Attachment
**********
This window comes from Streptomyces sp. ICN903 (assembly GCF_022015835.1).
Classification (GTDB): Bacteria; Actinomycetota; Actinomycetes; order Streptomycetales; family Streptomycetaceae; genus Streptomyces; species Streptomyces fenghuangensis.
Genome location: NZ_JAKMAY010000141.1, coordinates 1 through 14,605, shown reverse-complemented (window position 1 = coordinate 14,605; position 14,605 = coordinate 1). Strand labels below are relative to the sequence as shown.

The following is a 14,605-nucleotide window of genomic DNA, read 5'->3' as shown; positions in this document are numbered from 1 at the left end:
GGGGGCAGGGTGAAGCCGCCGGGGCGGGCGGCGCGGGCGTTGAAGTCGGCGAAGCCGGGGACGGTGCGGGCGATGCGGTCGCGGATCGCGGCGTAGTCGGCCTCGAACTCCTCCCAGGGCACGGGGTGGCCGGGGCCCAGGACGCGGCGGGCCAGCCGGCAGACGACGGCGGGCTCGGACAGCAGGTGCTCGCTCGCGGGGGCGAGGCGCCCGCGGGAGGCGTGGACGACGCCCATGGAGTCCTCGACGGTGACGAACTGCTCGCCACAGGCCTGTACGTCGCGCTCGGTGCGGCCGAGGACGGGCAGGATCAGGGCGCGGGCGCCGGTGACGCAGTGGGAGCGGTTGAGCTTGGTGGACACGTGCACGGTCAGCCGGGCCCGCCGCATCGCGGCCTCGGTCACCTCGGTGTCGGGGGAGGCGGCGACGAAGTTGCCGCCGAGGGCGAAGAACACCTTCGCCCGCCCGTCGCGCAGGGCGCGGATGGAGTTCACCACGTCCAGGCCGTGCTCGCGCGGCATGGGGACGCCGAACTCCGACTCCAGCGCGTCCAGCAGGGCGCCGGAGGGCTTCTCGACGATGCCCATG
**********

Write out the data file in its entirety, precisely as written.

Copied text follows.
This window comes from Streptomyces sp. ICN903 (assembly GCF_022015835.1).
Classification (GTDB): Bacteria; Actinomycetota; Actinomycetes; order Streptomycetales; family Streptomycetaceae; genus Streptomyces; species Streptomyces fenghuangensis.
Genome location: NZ_JAKMAY010000141.1, coordinates 1 through 14,605, shown reverse-complemented (window position 1 = coordinate 14,605; position 14,605 = coordinate 1). Strand labels below are relative to the sequence as shown.

The following is a 14,605-nucleotide window of genomic DNA, read 5'->3' as shown; positions in this document are numbered from 1 at the left end:
GGGGGCAGGGTGAAGCCGCCGGGGCGGGCGGCGCGGGCGTTGAAGTCGGCGAAGCCGGGGACGGTGCGGGCGATGCGGTCGCGGATCGCGGCGTAGTCGGCCTCGAACTCCTCCCAGGGCACGGGGTGGCCGGGGCCCAGGACGCGGCGGGCCAGCCGGCAGACGACGGCGGGCTCGGACAGCAGGTGCTCGCTCGCGGGGGCGAGGCGCCCGCGGGAGGCGTGGACGACGCCCATGGAGTCCTCGACGGTGACGAACTGCTCGCCACAGGCCTGTACGTCGCGCTCGGTGCGGCCGAGGACGGGCAGGATCAGGGCGCGGGCGCCGGTGACGCAGTGGGAGCGGTTGAGCTTGGTGGACACGTGCACGGTCAGCCGGGCCCGCCGCATCGCGGCCTCGGTCACCTCGGTGTCGGGGGAGGCGGCGACGAAGTTGCCGCCGAGGGCGAAGAACACCTTCGCCCGCCCGTCGCGCAGGGCGCGGATGGAGTTCACCACGTCCAGGCCGTGCTCGCGCGGCATGGGGACGCCGAACTCCGACTCCAGCGCGTCCAGCAGGGCGCCGGAGGGCTTCTCGACGATGCCCATG